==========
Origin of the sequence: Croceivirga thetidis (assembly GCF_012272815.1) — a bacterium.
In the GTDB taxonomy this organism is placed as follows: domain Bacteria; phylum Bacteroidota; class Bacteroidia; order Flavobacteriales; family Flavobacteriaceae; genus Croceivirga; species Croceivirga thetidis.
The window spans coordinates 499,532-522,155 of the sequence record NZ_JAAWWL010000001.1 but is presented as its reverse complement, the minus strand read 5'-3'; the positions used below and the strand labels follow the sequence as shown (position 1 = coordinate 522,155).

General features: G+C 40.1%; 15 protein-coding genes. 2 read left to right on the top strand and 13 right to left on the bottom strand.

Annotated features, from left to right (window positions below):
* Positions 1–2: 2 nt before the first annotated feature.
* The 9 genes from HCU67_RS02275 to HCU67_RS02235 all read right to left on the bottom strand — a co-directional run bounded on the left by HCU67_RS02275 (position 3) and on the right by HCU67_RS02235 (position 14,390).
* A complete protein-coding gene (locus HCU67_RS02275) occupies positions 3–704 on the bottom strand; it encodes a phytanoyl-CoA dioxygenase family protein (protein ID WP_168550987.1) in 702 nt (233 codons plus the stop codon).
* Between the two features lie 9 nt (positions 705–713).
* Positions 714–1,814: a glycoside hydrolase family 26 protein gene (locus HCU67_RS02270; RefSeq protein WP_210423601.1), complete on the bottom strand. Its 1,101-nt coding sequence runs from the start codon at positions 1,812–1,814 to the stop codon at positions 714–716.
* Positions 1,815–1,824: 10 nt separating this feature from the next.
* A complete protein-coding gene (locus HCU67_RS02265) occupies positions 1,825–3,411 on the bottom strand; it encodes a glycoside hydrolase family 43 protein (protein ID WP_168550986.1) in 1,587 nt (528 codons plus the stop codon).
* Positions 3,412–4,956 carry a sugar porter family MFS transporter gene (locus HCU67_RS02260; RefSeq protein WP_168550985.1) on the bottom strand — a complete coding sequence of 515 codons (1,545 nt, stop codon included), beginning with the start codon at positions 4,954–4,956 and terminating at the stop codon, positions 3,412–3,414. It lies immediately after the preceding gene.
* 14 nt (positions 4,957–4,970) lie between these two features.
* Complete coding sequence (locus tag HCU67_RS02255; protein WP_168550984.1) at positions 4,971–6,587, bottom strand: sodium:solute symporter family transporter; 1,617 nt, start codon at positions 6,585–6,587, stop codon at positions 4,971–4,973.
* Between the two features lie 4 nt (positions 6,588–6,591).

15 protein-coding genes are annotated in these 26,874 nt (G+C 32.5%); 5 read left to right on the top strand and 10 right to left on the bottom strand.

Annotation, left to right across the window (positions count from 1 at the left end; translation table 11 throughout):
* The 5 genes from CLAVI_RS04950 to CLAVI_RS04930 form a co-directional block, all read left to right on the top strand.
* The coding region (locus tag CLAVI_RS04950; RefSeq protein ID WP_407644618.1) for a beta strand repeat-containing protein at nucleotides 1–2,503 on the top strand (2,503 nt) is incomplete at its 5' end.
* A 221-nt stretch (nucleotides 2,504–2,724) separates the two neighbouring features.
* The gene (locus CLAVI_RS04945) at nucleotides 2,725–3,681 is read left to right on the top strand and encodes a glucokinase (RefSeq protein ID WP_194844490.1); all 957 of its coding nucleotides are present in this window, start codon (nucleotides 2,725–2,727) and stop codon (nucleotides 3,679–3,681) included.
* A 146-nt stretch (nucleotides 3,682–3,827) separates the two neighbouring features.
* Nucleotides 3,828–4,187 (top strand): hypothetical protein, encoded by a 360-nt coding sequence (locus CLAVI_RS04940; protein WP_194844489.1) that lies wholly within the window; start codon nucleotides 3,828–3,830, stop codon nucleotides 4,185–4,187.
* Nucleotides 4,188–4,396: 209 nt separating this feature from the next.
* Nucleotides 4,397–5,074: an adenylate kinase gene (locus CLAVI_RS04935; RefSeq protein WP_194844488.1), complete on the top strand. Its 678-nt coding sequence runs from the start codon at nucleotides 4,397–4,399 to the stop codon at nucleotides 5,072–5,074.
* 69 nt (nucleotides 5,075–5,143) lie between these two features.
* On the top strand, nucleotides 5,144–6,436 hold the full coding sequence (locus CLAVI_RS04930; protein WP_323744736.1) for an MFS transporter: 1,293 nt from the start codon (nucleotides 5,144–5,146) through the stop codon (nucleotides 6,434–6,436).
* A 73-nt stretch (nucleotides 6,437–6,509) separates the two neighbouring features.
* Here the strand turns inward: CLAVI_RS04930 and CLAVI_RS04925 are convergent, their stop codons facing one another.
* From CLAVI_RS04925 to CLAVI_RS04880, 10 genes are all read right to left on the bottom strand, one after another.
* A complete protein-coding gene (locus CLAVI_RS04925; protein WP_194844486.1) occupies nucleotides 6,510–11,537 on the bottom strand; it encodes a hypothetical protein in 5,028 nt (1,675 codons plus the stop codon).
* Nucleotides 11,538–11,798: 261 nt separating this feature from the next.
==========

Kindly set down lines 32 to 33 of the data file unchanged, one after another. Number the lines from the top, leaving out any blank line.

* A complete protein-coding gene (locus CLAVI_RS04925; protein WP_194844486.1) occupies nucleotides 6,510–11,537 on the bottom strand; it encodes a hypothetical protein in 5,028 nt (1,675 codons plus the stop codon).
* Nucleotides 11,538–11,798: 261 nt separating this feature from the next.